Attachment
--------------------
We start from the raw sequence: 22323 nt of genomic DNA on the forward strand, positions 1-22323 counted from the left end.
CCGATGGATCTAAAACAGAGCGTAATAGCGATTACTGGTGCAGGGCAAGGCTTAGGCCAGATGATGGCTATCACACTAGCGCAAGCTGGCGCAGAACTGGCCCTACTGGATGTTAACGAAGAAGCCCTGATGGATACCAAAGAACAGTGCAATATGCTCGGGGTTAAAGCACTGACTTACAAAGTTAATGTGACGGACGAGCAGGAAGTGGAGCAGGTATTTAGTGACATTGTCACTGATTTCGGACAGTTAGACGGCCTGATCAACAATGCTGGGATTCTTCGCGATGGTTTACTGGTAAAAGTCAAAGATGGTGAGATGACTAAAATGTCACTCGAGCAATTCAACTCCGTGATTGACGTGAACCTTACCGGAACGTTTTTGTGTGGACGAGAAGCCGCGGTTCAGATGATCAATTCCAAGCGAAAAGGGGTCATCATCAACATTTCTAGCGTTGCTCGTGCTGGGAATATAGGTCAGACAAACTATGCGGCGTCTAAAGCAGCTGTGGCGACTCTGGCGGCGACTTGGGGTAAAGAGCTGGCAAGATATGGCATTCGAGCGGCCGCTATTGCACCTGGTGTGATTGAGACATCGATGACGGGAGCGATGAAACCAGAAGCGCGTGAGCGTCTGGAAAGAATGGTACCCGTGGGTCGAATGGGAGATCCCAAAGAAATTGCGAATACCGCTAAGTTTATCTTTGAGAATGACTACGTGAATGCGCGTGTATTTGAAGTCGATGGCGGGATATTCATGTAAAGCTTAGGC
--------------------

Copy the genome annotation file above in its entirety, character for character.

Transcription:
We start from the raw sequence: 22323 nt of genomic DNA on the forward strand, positions 1-22323 counted from the left end.
CCGATGGATCTAAAACAGAGCGTAATAGCGATTACTGGTGCAGGGCAAGGCTTAGGCCAGATGATGGCTATCACACTAGCGCAAGCTGGCGCAGAACTGGCCCTACTGGATGTTAACGAAGAAGCCCTGATGGATACCAAAGAACAGTGCAATATGCTCGGGGTTAAAGCACTGACTTACAAAGTTAATGTGACGGACGAGCAGGAAGTGGAGCAGGTATTTAGTGACATTGTCACTGATTTCGGACAGTTAGACGGCCTGATCAACAATGCTGGGATTCTTCGCGATGGTTTACTGGTAAAAGTCAAAGATGGTGAGATGACTAAAATGTCACTCGAGCAATTCAACTCCGTGATTGACGTGAACCTTACCGGAACGTTTTTGTGTGGACGAGAAGCCGCGGTTCAGATGATCAATTCCAAGCGAAAAGGGGTCATCATCAACATTTCTAGCGTTGCTCGTGCTGGGAATATAGGTCAGACAAACTATGCGGCGTCTAAAGCAGCTGTGGCGACTCTGGCGGCGACTTGGGGTAAAGAGCTGGCAAGATATGGCATTCGAGCGGCCGCTATTGCACCTGGTGTGATTGAGACATCGATGACGGGAGCGATGAAACCAGAAGCGCGTGAGCGTCTGGAAAGAATGGTACCCGTGGGTCGAATGGGAGATCCCAAAGAAATTGCGAATACCGCTAAGTTTATCTTTGAGAATGACTACGTGAATGCGCGTGTATTTGAAGTCGATGGCGGGATATTCATGTAAAGCTTAGGC